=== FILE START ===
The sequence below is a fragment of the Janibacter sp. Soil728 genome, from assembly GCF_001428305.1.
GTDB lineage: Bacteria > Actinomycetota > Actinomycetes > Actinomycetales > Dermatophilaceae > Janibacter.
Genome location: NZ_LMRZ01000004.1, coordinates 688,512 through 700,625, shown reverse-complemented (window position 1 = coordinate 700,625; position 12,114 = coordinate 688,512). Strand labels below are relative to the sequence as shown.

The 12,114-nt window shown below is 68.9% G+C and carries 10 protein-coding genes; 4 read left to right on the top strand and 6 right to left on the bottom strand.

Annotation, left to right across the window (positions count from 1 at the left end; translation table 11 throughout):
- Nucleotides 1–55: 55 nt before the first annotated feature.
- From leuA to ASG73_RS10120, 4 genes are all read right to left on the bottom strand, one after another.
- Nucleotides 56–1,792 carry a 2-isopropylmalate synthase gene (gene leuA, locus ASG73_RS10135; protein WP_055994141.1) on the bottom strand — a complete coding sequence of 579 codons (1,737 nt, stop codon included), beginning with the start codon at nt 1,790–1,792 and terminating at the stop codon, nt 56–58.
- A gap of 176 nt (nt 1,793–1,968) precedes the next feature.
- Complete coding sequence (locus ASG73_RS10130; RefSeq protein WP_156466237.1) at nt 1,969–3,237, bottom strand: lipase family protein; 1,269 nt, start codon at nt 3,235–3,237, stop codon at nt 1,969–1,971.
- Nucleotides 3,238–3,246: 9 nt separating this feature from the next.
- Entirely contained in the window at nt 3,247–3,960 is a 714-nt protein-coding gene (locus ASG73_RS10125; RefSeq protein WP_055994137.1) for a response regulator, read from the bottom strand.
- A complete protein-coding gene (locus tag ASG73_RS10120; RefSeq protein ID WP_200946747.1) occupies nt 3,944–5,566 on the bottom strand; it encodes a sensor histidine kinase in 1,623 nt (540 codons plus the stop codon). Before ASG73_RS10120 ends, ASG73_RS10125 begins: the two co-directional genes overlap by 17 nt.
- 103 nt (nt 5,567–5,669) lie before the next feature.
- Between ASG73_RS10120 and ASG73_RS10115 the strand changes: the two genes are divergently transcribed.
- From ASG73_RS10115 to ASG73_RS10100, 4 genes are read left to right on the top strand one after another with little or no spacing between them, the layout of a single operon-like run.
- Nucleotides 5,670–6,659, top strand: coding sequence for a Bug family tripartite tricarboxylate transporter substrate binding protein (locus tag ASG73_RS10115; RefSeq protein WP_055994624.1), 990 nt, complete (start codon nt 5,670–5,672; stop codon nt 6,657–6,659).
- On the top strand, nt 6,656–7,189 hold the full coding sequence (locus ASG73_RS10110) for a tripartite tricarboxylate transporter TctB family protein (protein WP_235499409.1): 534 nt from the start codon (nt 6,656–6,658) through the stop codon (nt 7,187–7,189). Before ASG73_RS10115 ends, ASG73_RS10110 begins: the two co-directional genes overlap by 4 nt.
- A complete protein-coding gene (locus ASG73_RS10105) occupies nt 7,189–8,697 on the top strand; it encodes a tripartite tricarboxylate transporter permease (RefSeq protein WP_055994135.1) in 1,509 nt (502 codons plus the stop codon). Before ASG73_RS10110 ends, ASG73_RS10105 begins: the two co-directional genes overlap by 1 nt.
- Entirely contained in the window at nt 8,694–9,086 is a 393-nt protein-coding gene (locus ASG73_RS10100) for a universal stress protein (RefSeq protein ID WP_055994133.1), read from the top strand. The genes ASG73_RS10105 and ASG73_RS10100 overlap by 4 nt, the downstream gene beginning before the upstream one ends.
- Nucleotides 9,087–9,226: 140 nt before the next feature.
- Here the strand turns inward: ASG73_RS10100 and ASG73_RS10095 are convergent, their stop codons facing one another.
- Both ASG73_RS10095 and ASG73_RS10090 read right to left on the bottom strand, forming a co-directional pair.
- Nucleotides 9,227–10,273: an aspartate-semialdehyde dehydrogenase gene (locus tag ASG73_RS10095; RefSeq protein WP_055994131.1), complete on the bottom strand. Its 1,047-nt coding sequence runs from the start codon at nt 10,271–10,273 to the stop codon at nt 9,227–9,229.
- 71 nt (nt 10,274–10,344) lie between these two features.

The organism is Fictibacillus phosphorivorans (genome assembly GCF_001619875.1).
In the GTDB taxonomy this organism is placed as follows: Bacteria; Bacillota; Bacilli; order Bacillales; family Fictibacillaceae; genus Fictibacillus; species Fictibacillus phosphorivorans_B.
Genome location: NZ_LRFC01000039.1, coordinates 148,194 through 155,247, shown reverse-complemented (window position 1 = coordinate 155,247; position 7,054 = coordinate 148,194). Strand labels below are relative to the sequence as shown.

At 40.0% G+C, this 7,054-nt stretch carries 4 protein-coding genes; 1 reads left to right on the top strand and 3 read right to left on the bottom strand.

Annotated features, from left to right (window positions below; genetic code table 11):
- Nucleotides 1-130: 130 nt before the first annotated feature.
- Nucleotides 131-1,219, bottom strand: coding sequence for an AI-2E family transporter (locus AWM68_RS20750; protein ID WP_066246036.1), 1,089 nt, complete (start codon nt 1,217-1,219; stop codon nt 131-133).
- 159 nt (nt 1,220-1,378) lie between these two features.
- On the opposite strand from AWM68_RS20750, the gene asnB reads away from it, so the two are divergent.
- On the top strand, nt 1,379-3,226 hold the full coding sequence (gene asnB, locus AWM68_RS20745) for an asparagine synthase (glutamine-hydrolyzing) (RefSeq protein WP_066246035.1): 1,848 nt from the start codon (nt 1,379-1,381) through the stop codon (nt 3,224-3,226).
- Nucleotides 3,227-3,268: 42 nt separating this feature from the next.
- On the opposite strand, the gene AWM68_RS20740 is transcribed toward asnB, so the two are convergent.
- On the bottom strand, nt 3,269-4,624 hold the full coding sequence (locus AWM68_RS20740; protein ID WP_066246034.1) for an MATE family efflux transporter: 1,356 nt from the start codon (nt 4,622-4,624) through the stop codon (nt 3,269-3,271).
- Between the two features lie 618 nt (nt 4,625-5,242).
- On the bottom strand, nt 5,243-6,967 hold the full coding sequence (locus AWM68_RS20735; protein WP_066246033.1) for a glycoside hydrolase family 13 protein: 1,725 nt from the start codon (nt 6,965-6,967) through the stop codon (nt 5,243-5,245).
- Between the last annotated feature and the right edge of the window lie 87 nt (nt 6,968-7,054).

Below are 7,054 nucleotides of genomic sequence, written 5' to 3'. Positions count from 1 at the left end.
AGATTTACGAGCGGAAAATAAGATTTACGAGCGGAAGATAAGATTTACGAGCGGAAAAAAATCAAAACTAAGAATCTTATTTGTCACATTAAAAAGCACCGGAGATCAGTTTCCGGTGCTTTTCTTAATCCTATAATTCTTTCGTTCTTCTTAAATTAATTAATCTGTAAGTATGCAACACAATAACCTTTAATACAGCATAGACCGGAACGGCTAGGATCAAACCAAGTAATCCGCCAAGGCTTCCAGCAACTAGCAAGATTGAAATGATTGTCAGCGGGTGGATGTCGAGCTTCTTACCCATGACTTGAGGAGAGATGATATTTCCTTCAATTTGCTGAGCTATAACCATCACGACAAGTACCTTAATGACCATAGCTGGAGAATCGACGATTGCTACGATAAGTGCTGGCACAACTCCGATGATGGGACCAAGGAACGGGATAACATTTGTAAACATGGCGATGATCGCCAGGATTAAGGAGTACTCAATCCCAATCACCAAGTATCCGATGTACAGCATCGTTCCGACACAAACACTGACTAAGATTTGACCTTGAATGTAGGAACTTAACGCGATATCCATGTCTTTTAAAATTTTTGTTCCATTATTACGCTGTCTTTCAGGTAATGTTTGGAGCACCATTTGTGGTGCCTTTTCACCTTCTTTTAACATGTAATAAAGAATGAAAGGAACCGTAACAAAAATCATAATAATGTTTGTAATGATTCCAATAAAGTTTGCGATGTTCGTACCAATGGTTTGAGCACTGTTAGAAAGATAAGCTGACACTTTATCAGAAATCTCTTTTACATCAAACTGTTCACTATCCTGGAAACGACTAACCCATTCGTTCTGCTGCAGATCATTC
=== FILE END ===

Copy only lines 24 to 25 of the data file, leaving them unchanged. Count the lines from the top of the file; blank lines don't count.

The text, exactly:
- Nucleotides 9,227–10,273: an aspartate-semialdehyde dehydrogenase gene (locus tag ASG73_RS10095; RefSeq protein WP_055994131.1), complete on the bottom strand. Its 1,047-nt coding sequence runs from the start codon at nt 10,271–10,273 to the stop codon at nt 9,227–9,229.
- 71 nt (nt 10,274–10,344) lie between these two features.